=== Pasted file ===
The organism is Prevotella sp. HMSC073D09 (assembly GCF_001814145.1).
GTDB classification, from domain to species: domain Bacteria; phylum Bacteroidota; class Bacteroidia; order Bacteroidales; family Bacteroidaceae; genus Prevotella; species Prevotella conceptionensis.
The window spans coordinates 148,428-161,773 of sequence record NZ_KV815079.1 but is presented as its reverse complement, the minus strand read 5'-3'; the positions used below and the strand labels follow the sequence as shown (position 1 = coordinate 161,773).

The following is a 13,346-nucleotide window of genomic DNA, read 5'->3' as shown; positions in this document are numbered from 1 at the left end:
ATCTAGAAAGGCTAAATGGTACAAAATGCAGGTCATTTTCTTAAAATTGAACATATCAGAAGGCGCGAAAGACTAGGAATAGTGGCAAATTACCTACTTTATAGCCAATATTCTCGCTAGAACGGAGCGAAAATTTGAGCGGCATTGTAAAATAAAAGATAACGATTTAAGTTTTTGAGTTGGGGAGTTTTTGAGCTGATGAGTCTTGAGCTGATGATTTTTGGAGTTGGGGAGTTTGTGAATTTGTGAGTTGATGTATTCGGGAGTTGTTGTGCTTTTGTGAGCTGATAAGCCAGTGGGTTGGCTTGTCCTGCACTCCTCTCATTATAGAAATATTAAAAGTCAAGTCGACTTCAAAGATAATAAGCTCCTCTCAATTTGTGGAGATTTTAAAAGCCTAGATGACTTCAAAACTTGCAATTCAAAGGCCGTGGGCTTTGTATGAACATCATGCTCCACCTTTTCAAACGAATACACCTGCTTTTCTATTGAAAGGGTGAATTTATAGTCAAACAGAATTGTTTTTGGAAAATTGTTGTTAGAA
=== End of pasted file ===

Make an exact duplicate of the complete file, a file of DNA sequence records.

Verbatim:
The organism is Prevotella sp. HMSC073D09 (assembly GCF_001814145.1).
GTDB classification, from domain to species: domain Bacteria; phylum Bacteroidota; class Bacteroidia; order Bacteroidales; family Bacteroidaceae; genus Prevotella; species Prevotella conceptionensis.
The window spans coordinates 148,428-161,773 of sequence record NZ_KV815079.1 but is presented as its reverse complement, the minus strand read 5'-3'; the positions used below and the strand labels follow the sequence as shown (position 1 = coordinate 161,773).

The following is a 13,346-nucleotide window of genomic DNA, read 5'->3' as shown; positions in this document are numbered from 1 at the left end:
ATCTAGAAAGGCTAAATGGTACAAAATGCAGGTCATTTTCTTAAAATTGAACATATCAGAAGGCGCGAAAGACTAGGAATAGTGGCAAATTACCTACTTTATAGCCAATATTCTCGCTAGAACGGAGCGAAAATTTGAGCGGCATTGTAAAATAAAAGATAACGATTTAAGTTTTTGAGTTGGGGAGTTTTTGAGCTGATGAGTCTTGAGCTGATGATTTTTGGAGTTGGGGAGTTTGTGAATTTGTGAGTTGATGTATTCGGGAGTTGTTGTGCTTTTGTGAGCTGATAAGCCAGTGGGTTGGCTTGTCCTGCACTCCTCTCATTATAGAAATATTAAAAGTCAAGTCGACTTCAAAGATAATAAGCTCCTCTCAATTTGTGGAGATTTTAAAAGCCTAGATGACTTCAAAACTTGCAATTCAAAGGCCGTGGGCTTTGTATGAACATCATGCTCCACCTTTTCAAACGAATACACCTGCTTTTCTATTGAAAGGGTGAATTTATAGTCAAACAGAATTGTTTTTGGAAAATTGTTGTTAGAA